Police Power Expanded As Miranda Warnings Are Scaled Back

Recently in Maryland v. Shatzer, the United States Supreme Court held that invoking the Miranda right to counsel does not bar all further questioning. The police may question the suspect again, and without counsel present, as long as they wait until 14 days after the suspect has been released from police questioning.

The Miranda Case

“You have the right to an attorney.” These words signify more than the final scenes of popular television police shows; they are part of a carefully prescribed measure to protect the constitutional rights of suspects.

In 1966, in Miranda v. Arizona, the Supreme Court acknowledged the “inherently compelling pressures” suspects face when interrogated while in police custody. In order that the coercive pressure not overwhelm the suspect’s Fifth Amendment rights, the Court established the rule that police officers must notify suspects of their right to remain silent and to have an attorney present.

The suspect may then:

  • Invoke the right to remain silent, in which case the interrogation must end
  • Invoke the right to an attorney, in which case the interrogation must cease until an attorney is present
  • Waive both rights; provided that the waiver is knowing, intelligent and voluntary, and questioning may continue

The Edwards Case

In 1981, the Court added another layer of protection for suspects, addressing attempts at subsequent interrogation. In Edwards v. Arizona, the Supreme Court stated that once a suspect has invoked the right to counsel, that suspect “is not subject to further interrogation by the authorities until counsel has been made available to him, unless the accused himself initiates further communication, exchanges, or conversations with the police.”

The court reasoned that if the authorities are allowed to make subsequent inquiry, any waiver obtained would be the product of the “inherently compelling pressures” and therefore not voluntary.

The Shatzer Case

In February 2010, the Supreme Court revisited the issue of requestioning in Maryland v. Shatzer. In 2003, police were investigating Michael Shatzer, who was in prison for a prior conviction. When a police detective tried to question Shatzer, he invoked his right to an attorney. The interview was stopped and Shatzer returned to prison.

In 2006, another detective reopened the case. He read Shatzer his Miranda rights again and this time Shatzer waived his rights and incriminated himself. Shatzer then claimed the statements could not be used at trial because he should not have been requestioned without an attorney present after he invoked his right to counsel in 2003. The state countered that requestioning was not prohibited because there was a break in custody for Miranda purposes.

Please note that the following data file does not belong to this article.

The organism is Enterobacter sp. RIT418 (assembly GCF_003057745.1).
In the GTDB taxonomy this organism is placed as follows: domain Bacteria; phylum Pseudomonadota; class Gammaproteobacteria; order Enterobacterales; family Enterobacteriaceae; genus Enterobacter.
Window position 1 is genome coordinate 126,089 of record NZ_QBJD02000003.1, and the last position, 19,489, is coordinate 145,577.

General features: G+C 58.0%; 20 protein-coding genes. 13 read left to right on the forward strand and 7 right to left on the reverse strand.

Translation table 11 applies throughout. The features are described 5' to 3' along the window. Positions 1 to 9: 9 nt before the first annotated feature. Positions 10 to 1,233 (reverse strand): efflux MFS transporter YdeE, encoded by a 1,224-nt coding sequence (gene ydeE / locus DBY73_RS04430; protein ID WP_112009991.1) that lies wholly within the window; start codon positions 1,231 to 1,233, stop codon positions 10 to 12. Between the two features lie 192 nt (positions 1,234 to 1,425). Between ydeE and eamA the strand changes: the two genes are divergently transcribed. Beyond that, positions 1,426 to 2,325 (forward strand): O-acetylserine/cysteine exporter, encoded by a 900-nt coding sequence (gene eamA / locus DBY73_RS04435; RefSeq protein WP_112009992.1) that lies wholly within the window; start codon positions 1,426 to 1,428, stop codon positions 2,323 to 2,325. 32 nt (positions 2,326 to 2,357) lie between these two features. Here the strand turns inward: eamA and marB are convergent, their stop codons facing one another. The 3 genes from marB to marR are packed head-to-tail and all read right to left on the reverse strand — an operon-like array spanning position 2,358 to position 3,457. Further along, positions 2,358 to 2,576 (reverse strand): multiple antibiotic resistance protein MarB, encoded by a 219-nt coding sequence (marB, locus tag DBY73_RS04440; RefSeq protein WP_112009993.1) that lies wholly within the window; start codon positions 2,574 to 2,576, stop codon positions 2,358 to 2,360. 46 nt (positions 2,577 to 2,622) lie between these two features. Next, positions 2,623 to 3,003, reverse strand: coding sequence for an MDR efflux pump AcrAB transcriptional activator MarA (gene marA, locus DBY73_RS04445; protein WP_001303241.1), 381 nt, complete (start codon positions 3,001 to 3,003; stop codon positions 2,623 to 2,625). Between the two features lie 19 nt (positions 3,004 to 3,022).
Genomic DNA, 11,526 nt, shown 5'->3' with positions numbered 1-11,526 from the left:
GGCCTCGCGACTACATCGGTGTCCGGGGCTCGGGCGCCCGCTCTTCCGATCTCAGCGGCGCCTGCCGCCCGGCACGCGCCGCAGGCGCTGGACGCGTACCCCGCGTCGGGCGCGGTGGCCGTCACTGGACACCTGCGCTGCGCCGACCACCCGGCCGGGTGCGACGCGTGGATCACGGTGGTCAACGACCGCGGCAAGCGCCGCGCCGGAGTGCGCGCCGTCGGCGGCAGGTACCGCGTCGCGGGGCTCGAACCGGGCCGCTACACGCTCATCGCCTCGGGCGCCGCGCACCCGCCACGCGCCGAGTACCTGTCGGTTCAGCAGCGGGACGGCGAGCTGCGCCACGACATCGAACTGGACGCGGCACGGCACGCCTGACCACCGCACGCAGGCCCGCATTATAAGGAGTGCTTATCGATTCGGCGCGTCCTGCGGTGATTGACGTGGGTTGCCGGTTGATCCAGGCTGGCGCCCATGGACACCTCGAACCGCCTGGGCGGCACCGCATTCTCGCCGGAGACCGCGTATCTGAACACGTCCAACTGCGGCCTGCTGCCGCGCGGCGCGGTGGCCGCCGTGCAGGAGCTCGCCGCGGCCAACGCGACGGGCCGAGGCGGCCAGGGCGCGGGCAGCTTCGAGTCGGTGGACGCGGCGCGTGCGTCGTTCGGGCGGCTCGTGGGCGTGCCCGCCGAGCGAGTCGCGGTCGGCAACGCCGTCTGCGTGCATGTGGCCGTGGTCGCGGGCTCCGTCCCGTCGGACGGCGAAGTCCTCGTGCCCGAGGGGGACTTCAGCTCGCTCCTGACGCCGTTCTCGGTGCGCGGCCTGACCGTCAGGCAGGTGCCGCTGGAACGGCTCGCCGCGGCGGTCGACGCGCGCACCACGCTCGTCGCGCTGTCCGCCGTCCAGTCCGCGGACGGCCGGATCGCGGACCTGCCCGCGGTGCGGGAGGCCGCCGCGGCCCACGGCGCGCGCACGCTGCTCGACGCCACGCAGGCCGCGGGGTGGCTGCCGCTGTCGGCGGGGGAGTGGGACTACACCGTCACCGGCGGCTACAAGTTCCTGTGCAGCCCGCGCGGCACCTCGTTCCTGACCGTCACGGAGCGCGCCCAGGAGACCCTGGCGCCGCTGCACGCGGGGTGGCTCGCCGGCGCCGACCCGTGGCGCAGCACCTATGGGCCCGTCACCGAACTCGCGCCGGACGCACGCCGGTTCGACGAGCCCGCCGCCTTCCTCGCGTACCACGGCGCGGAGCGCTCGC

Requestioning After Break in Custody

The Supreme Court explained the danger the Edwards decision was intended to avoid was suspects’ losing a sense of control when held in continuous custody and repeatedly questioned despite a request for counsel. Therefore, the Court saw little risk that a subsequent waiver would be coerced when the suspect was first released from pretrial custody and given time to return to normal life.

Justice Scalia, writing for the majority, expressed distaste for deterring voluntary confessions, an “unmitigated good.” The Court concluded that Miranda protections are sufficient even when the suspect has requested an attorney and is later reinterrogated without an attorney present, so long as there is a break in custody long enough to dissipate the coercive effects of being in custody.

Length of Break in Custody

Rather than deciding only the question before it – whether two and a half years was a sufficient break in custody – the Court took an unusual step in setting a precise length of time required for a break. The Court stated that 14 days provides plenty of time to reacclimatize to normal life, consult with family and counsel, and eliminate the coercive effects of being held in custody.

What Constitutes a Break in Custody?

Additionally, the Court addressed whether Shatzer’s return to prison amounted to custody for Miranda purposes. The Court answered that lawful imprisonment resulting from conviction does not present the coercive pressures of Miranda custody.

When imprisoned suspects are released from questioning, they return to their accustomed environment and routines, with the same amount of control over their lives that they had prior to interrogation. Continued detention is not dependent upon the questioning, so the Court found the compelling pressures of custody end with release back to the general prison population.

The Effects of Shatzer

Even if a suspect requests counsel, the police may make subsequent attempts at questioning without a lawyer present as long as they wait 14 days between attempts. The Court left open how long these 14-day-spaced attempts could be ongoing.

An experienced attorney can protect suspects’ rights throughout the investigation up to trial by advising suspects of their right to counsel during any police questioning.